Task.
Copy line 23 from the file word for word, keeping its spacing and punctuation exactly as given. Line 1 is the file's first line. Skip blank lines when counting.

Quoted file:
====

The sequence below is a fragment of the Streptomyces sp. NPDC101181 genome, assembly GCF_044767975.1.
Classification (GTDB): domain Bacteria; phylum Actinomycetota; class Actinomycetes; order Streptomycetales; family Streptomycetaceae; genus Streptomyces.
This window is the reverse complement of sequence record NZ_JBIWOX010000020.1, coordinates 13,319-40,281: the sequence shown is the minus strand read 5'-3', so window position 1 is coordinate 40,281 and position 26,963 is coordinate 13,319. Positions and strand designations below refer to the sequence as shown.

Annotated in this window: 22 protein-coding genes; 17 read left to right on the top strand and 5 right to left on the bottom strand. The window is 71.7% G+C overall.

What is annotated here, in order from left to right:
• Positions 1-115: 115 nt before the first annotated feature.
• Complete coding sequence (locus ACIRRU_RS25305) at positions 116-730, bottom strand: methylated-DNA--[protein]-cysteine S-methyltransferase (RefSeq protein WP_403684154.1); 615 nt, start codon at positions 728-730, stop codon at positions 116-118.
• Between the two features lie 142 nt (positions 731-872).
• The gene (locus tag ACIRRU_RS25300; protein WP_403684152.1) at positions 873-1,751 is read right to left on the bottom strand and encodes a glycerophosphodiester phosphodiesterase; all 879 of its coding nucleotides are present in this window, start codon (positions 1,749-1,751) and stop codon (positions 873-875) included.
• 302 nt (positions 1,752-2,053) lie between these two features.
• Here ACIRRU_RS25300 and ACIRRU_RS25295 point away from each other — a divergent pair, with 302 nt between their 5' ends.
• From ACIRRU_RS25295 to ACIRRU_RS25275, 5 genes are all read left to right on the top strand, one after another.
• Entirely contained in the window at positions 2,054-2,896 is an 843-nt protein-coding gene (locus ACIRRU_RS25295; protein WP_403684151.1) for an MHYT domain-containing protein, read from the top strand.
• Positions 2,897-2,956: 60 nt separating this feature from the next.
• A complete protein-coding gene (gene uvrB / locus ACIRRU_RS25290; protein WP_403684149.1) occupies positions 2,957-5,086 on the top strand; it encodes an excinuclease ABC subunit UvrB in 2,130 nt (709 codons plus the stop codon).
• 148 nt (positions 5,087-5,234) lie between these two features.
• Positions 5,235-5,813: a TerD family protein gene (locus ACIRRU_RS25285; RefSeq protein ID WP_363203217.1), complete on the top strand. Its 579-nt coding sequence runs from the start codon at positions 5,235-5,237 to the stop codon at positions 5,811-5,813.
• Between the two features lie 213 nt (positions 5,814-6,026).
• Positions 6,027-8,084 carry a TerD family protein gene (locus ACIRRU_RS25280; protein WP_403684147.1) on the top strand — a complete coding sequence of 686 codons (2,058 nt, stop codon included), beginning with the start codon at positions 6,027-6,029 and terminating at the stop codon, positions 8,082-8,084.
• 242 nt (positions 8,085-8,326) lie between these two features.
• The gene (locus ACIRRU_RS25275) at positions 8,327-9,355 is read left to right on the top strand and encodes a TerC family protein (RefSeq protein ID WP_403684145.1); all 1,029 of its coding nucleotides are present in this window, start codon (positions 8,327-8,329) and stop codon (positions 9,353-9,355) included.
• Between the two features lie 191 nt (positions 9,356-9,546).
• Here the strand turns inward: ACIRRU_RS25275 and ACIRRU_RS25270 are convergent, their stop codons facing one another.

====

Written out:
• Here the strand turns inward: ACIRRU_RS25275 and ACIRRU_RS25270 are convergent, their stop codons facing one another.